Commodities & Metals

Rare Earth Elements ETF Finds Itself in Middle of China Trade War Plays

Investors are having to go dust off old trading and investing books from before the 1980s (and perhaps even toward the start of the 20th century) to get solid ideas about how to navigate through a trade war. The media may be making more of the actual impact than the financial markets, but a trade war brings some undeniable risks to an already slowing global growth story. While China has much more to lose than the United States does in an all-out and prolonged trade war, the Asian nation may have an ace up its sleeve: rare earth elements and strategic metals.

The VanEck Vectors Rare Earth/Strategic Metals ETF (NYSEARCA: REMX) had been considered a down-and-out exchange-traded fund for some time before the past few days. After all, after closing at $14.48 on Tuesday, its 52-week range of $13.05 to $25.94 hardly makes the case for a grand performance. To make matters even uglier, its shares were down over 40% over the past 12 months, despite nearly a 10% gain so far in 2019.

This ETF could find itself right in the middle of the trade war if China decided to halt or limit its exports of rare earth metals and minerals. There were reports from China, with the nation making comments about rare earth elements, which sent some of the related companies on foreign exchanges surging. That said, the old rule of “understand exactly what you are investing into” should be a warning in ALL CAPS when it comes to this case.

Some of the Rare Earth/Strategic Metals ETF’s components could be huge winners, but some could be losers. In fact, the ETF rose by almost 3% to $15.24 shortly after Wednesday’s opening bell. ETF investors just need to understand that most of the companies within the weighting of this fund are companies that they may have never heard of and that are not listed in the United States.

U.S. investors used to have several small-cap money-losing companies with rare earth exposure and projects, but the main player (Molycorp) no longer exists as a standalone operation and is now part of a Canadian outfit called Neo Performance Materials, after the 2015 bankruptcy of Molycorp. The other former smaller and more speculative players from that era (Avalon Advanced Materials and Rare Element Resources) both now trade as over-the-counter penny stocks. Make no mistake, despite the absolute need for rare earth materials, a huge bubble formed and burst several years ago.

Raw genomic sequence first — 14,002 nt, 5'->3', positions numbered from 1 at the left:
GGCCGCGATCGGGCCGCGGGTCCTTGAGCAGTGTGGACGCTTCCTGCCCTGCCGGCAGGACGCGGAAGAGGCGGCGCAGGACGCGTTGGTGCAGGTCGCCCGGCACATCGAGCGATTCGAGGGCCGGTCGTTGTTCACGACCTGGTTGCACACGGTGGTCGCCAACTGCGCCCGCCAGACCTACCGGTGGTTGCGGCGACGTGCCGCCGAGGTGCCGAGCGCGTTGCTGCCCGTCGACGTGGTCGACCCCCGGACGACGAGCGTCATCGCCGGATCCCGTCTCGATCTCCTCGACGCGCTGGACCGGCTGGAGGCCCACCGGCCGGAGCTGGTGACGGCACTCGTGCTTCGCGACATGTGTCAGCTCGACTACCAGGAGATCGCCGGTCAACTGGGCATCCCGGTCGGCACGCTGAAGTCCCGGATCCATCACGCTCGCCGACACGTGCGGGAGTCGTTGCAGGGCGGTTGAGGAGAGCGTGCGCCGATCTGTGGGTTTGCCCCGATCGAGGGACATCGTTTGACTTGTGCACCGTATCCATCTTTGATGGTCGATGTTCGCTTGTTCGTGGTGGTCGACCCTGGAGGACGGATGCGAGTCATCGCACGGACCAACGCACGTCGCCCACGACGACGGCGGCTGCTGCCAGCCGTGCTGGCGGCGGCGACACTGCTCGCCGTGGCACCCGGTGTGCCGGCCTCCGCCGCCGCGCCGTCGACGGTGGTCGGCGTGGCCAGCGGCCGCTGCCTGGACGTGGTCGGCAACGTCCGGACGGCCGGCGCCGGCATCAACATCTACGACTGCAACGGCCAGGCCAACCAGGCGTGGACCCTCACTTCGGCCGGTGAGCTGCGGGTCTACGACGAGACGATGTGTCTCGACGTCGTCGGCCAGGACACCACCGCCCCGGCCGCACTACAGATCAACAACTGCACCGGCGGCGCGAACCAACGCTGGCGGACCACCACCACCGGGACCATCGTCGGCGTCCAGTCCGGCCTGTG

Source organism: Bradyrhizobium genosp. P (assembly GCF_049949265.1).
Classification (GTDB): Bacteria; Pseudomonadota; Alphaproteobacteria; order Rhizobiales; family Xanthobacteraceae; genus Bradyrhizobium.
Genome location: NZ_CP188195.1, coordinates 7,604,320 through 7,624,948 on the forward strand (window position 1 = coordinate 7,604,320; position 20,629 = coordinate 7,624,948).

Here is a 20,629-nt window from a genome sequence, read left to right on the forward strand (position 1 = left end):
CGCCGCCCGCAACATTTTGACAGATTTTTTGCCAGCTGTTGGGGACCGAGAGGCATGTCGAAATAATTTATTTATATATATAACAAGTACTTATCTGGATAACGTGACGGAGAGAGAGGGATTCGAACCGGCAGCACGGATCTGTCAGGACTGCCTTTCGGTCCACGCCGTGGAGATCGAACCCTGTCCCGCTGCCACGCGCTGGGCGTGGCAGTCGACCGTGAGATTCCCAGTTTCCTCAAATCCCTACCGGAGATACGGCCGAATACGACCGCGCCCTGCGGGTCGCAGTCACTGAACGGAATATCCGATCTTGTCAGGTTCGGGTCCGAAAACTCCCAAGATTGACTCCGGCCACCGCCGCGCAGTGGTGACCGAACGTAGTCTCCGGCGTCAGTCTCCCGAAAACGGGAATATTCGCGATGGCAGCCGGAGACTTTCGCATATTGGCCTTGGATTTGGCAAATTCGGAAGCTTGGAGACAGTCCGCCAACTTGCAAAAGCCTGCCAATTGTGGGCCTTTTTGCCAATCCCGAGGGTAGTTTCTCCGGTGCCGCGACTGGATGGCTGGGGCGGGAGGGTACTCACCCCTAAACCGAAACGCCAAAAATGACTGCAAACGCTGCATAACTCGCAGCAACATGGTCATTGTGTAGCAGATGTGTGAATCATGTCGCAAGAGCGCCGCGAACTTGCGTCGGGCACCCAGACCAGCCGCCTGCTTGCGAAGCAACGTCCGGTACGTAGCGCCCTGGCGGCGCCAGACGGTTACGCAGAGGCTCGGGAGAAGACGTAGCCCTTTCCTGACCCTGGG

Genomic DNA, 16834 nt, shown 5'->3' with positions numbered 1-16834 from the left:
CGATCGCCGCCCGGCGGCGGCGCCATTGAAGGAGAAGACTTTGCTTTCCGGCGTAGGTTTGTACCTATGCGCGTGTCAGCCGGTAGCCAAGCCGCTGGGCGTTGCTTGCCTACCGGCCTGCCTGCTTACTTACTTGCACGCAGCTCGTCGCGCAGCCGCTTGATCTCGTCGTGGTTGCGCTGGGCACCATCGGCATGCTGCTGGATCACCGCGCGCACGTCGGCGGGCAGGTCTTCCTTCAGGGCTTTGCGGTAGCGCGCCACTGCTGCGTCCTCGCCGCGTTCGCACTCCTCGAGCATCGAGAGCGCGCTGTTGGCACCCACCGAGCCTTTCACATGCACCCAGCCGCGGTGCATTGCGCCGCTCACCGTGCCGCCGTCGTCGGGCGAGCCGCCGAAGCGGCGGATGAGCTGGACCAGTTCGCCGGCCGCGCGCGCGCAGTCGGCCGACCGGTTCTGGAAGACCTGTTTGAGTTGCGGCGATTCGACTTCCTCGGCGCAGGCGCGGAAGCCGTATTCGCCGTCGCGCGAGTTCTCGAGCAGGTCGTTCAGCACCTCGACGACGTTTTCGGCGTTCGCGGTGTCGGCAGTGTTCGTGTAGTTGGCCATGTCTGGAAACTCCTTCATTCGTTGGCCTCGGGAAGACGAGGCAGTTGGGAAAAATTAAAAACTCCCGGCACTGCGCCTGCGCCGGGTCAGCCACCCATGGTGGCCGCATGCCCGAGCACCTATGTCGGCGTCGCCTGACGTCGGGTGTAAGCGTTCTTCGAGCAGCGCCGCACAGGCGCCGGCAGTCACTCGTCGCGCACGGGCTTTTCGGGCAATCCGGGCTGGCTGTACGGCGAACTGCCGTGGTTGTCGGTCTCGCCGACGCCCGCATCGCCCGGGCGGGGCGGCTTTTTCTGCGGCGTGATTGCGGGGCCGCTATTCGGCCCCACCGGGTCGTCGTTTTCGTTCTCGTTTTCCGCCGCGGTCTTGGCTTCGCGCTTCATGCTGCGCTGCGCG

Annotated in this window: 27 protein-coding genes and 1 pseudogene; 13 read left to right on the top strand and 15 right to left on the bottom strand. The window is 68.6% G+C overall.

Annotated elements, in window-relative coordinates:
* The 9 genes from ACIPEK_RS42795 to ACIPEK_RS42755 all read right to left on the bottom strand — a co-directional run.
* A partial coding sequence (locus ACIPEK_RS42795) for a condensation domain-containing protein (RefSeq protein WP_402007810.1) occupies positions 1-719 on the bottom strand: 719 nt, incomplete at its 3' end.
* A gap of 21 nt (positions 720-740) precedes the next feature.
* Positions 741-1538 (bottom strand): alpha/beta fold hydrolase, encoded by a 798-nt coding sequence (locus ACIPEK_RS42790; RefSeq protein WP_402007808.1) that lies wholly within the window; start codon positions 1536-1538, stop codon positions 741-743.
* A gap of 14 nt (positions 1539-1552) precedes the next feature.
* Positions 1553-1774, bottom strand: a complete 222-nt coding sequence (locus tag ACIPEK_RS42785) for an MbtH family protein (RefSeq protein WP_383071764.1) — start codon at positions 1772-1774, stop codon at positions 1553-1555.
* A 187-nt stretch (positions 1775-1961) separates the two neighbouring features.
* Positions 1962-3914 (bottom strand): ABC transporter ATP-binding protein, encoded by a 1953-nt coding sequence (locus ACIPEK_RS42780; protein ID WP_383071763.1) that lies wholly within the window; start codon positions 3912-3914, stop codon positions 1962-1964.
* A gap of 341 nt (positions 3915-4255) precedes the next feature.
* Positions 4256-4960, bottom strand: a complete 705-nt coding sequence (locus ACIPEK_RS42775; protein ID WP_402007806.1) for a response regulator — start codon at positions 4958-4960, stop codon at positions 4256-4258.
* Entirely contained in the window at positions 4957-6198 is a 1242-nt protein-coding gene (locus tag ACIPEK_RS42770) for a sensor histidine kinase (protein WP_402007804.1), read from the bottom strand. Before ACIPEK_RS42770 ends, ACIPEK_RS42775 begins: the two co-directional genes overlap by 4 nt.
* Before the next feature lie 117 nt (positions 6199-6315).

The VanEck Vectors Rare Earth/Strategic Metals ETF tracks the performance of the MVIS Global Rare Earth/Strategic Metals Index. It comes with a fairly high expense ratio of 0.59%, and its assets under management were about $195 million on last look. The screener showed that the ETF dates back to 2010 and that only one U.S. company is among its top 10 holdings. The VanEck website also lists only 20 holdings in all, and Tronox is the sole U.S.-based company within the fund. The ETF page indicated its top 10 weightings as follows:

Holding Weighting
China Northern Rare Earth Group High-Tech Co Ltd (600111:HK) 9.20%
Iluka Resources Ltd (ILU:AUX) 7.25%
Lynas Corporation Ltd (LYC:ASX) 7.20%
China Molybdenum Co Ltd (603993:SHH) 6.56%
Tronox Holdings PLC (TROX) 6.06%
Xiamen Tungsten Co Ltd (600549:SHH) 5.90%
Assore Ltd (ASR:JNB) 5.73%
Toho Titanium Co Ltd (5727:TYO) 5.34%
Zhejiang Huayou Cobalt Co Ltd (603799:SHH) 5.03%
Pilbara Minerals Ltd (PLS:ASX) 4.67%


A research note from Merrill Lynch on May 24 addressed the potentiality of China’s rare earth elements being used in the trade war. The firm noted that China has been able to influence pricing and availability for short periods, but creating long-term shortages was difficult because of how intertwined the global supply chain is. That report even noted how the U.S. potentially could extract rare earth elements from coal deposits and acquire them from other sources.

24/7 Wall St. also outlined other sources that can be tapped for rare earth elements if needed, and that includes a former review of the coal sector being able to lend a hand.

When investors start to say they want exposure to critical elements that foreign companies (and their governments) effectively govern and control, they are taking on more risk, even if these ETFs have diversified names and geographies. Just ask Molycorp, Avalon Advanced Materials and Rare Element Resources mentioned above.

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